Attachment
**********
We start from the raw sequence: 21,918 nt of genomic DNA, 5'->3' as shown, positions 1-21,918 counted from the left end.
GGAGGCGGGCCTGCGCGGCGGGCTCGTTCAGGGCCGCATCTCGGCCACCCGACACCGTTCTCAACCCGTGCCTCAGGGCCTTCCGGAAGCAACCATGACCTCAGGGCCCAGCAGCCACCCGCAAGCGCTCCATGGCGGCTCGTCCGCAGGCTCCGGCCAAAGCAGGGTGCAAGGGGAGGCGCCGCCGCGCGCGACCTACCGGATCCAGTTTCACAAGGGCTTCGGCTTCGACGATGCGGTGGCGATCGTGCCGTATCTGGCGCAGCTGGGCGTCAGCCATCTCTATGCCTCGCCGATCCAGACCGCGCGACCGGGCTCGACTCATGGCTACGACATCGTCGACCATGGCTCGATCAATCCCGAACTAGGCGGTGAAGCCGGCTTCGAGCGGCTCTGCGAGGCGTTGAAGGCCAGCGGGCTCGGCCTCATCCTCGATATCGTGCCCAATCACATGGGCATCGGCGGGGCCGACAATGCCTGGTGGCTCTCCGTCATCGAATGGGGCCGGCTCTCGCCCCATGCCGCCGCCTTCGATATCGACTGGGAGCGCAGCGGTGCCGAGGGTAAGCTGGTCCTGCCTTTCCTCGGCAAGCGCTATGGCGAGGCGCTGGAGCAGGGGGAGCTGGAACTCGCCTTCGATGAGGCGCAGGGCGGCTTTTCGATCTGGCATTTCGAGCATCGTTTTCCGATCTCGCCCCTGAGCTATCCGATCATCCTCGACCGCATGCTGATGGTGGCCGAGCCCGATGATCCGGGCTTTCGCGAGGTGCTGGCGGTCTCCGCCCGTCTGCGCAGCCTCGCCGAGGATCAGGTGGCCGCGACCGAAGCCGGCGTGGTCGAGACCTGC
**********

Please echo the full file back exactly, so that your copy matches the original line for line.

We start from the raw sequence: 21,918 nt of genomic DNA, 5'->3' as shown, positions 1-21,918 counted from the left end.
GGAGGCGGGCCTGCGCGGCGGGCTCGTTCAGGGCCGCATCTCGGCCACCCGACACCGTTCTCAACCCGTGCCTCAGGGCCTTCCGGAAGCAACCATGACCTCAGGGCCCAGCAGCCACCCGCAAGCGCTCCATGGCGGCTCGTCCGCAGGCTCCGGCCAAAGCAGGGTGCAAGGGGAGGCGCCGCCGCGCGCGACCTACCGGATCCAGTTTCACAAGGGCTTCGGCTTCGACGATGCGGTGGCGATCGTGCCGTATCTGGCGCAGCTGGGCGTCAGCCATCTCTATGCCTCGCCGATCCAGACCGCGCGACCGGGCTCGACTCATGGCTACGACATCGTCGACCATGGCTCGATCAATCCCGAACTAGGCGGTGAAGCCGGCTTCGAGCGGCTCTGCGAGGCGTTGAAGGCCAGCGGGCTCGGCCTCATCCTCGATATCGTGCCCAATCACATGGGCATCGGCGGGGCCGACAATGCCTGGTGGCTCTCCGTCATCGAATGGGGCCGGCTCTCGCCCCATGCCGCCGCCTTCGATATCGACTGGGAGCGCAGCGGTGCCGAGGGTAAGCTGGTCCTGCCTTTCCTCGGCAAGCGCTATGGCGAGGCGCTGGAGCAGGGGGAGCTGGAACTCGCCTTCGATGAGGCGCAGGGCGGCTTTTCGATCTGGCATTTCGAGCATCGTTTTCCGATCTCGCCCCTGAGCTATCCGATCATCCTCGACCGCATGCTGATGGTGGCCGAGCCCGATGATCCGGGCTTTCGCGAGGTGCTGGCGGTCTCCGCCCGTCTGCGCAGCCTCGCCGAGGATCAGGTGGCCGCGACCGAAGCCGGCGTGGTCGAGACCTGC